i didnt tell you to delet your account because "you hurt me feelings" which if you read the posts you would know it was i who hurt your feelings, hense you getting all upset and acting like a child. i told you to delete you account becuase if you get this angry over the internet and you dont know how to act like an adult, you shouldnt be on here in the first place. this is a place to help each other out, not act like a complete moron when someone says something you dont agree with.

    you need to chill
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    Quote Originally Posted by Ironhyde View Post
    Yes, I did read the thread...in your response to his first post you told him something was stupid twice and that his routine sucked. All because he said he wouldn't advocate a full body routine for size. He's a bodybuilder, you're a powerlifter. There's going to be disagreements on the best and most efficient way to do things. Stop making everything so freakin' personal.
    Nobody is making things freaking personal. Anyone that says a full body routine is not good for size is clearly ignorant. As long as the calories and overload is being met you'll grow. The different is the volume is spread out so progression can be made faster rather than in one session.

    Since when does powerlifter vs. bodybuilder that mean anything? Take a look at Dave Tate. He is a powerlifter, same with Marius.





    The difference between a powerlifter and a bodybuilder for physique is a cutting phase.
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    Quote Originally Posted by Ricky5145 View Post
    my ignorant claim? i said i personally would not advocate a full body routine for mass. where the hell did i say they didnt work at all. i didnt, i said what worked for me, and it has worked for many others. it doesnt mean its the end all be all but GRiggs wanted some advice so thats what where here to do, give him advice that HE can choose from. he doesnt have to do what you tell him, but what he feels would work for him, give him variety to choose from. not everyone trains the same way.

    i didnt tell you to delet your account because "you hurt me feelings" which if you read the posts you would know it was i who hurt your feelings, hense you getting all upset and acting like a child. i told you to delete you account becuase if you get this angry over the internet and you dont know how to act like an adult, you shouldnt be on here in the first place. this is a place to help each other out, not act like a complete moron when someone says something you dont agree with.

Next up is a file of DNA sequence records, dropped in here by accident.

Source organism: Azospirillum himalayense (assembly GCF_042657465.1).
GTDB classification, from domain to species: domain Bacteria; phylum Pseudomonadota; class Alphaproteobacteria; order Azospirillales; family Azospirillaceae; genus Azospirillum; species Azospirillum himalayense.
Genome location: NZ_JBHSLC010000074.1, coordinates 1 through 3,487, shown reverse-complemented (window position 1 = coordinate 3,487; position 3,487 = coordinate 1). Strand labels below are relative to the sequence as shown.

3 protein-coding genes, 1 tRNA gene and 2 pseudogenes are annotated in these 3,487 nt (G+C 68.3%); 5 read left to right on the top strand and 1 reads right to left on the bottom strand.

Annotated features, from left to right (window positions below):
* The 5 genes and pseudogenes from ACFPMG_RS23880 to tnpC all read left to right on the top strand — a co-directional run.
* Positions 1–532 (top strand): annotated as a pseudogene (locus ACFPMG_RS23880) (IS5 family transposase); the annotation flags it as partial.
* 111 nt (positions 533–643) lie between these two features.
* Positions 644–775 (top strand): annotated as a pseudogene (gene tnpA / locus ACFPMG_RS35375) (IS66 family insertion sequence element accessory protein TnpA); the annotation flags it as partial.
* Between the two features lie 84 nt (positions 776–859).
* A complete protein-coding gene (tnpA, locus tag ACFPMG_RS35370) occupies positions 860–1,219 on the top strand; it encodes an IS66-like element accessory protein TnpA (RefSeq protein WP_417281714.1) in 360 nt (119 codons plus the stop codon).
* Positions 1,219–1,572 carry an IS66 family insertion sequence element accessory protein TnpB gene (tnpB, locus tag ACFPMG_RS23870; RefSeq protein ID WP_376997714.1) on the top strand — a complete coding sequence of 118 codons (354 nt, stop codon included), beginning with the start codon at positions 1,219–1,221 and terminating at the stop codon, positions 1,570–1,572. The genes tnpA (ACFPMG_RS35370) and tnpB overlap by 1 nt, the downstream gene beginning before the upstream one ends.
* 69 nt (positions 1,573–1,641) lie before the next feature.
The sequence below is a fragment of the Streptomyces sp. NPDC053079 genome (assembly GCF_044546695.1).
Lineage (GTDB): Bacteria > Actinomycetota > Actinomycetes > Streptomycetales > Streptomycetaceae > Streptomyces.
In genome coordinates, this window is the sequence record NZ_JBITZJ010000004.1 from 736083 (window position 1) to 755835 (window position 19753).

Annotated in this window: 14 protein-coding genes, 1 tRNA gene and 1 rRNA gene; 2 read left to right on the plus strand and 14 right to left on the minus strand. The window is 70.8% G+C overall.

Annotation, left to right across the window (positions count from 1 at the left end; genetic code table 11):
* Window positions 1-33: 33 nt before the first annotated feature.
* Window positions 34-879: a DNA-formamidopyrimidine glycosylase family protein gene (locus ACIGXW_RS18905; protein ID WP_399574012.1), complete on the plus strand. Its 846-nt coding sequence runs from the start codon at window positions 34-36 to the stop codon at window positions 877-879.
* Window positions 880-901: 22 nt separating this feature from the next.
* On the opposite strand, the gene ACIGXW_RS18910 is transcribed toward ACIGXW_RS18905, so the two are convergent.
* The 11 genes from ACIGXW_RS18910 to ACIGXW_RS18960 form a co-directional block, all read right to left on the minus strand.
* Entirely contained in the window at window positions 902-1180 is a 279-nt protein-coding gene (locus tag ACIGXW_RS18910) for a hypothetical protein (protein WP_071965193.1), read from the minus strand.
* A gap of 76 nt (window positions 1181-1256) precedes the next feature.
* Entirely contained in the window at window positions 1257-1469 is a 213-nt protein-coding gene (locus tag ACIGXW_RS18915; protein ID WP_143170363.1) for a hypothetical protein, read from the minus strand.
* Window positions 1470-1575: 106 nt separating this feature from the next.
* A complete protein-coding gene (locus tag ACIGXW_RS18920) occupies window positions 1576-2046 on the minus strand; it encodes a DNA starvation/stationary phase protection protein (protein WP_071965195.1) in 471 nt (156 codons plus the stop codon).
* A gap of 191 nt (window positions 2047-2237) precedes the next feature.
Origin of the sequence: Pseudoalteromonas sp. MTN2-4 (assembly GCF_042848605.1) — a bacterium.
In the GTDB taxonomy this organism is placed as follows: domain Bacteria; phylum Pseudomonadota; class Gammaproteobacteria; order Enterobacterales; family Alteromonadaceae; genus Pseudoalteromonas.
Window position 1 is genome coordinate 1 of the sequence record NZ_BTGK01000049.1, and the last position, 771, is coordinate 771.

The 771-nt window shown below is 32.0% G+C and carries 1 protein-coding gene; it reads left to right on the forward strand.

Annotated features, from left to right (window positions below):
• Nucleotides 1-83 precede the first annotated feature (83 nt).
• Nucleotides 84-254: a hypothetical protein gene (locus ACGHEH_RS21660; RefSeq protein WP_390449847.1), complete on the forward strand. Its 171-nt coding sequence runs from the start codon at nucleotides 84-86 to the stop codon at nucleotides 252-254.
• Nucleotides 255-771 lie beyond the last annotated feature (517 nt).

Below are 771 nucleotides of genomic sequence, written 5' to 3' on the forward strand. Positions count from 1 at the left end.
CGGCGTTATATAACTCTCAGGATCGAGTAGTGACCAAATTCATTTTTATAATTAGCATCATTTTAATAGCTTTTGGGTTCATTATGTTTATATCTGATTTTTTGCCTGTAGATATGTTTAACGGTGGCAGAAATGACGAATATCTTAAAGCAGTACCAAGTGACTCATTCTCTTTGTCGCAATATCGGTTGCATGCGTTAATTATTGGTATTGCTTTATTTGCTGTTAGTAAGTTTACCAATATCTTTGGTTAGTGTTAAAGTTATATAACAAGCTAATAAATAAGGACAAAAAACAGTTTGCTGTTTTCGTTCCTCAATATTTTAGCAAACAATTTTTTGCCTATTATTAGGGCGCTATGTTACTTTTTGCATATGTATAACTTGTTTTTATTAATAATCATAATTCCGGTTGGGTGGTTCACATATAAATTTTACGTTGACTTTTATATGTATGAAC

you need to chill
    No that is not what you said. Now you're trying to backtrack. This is what you said.

    when i comes to size i would never advocate a full body routine.
    That is just plain ignorant. Anyone who says otherwise needs to do some more research. Go over to strengthmill and tell Mr. Rippetoe he needs to switch to splits because all of those guys that have gained 50 lbs of mass on starting strength haven't really gained anything.
    Former Marine, UT-BSN, NSCA-CPT, NASM-CPT, CSCS
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    thats what i just said, i wouldnt advoacte a fullbody routine for mass. I, I, I, I. meaning me, as in I personally would not adovacate one. wow, you amaze me.

    as for your pics there just rediculous, marius is stronger than a bodybuilder but in a size comparison he is dawrfed.

    powerlifting and bodybuilding are TWO different things, get over yourself

    and im not backtracking, it was in our current discussion

    act like an adult before you post again.
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    annnd YOU STILL havent proven i said it wouldnt work at all. idiot
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    Quote Originally Posted by Ricky5145 View Post
    annnd YOU STILL havent proven i said it wouldnt work at all. idiot
    Oh now you have the NERVE to call someone an "idiot" after attacking THEIR maturity? Please go find a post where I insulted you. I told you your post was ignorant and it was stupid for you to say someone won't gain mass on a full body routine.

    My point with those pictures is you can be big and strong or just big and pretty in your thong on a stage with fake tans. The choice is yours. How long would it take for a powerlifter to become a bodybuilder? Ronnie Coleman did it, Dave Tate has done it, there are a few more I could name. Now, how long would it take for a bodybuilder to become a powerlifter? A long ass time because they would have to rearrange their already questionable techniques - like using smith machines and flaring their elbows out when they bench press.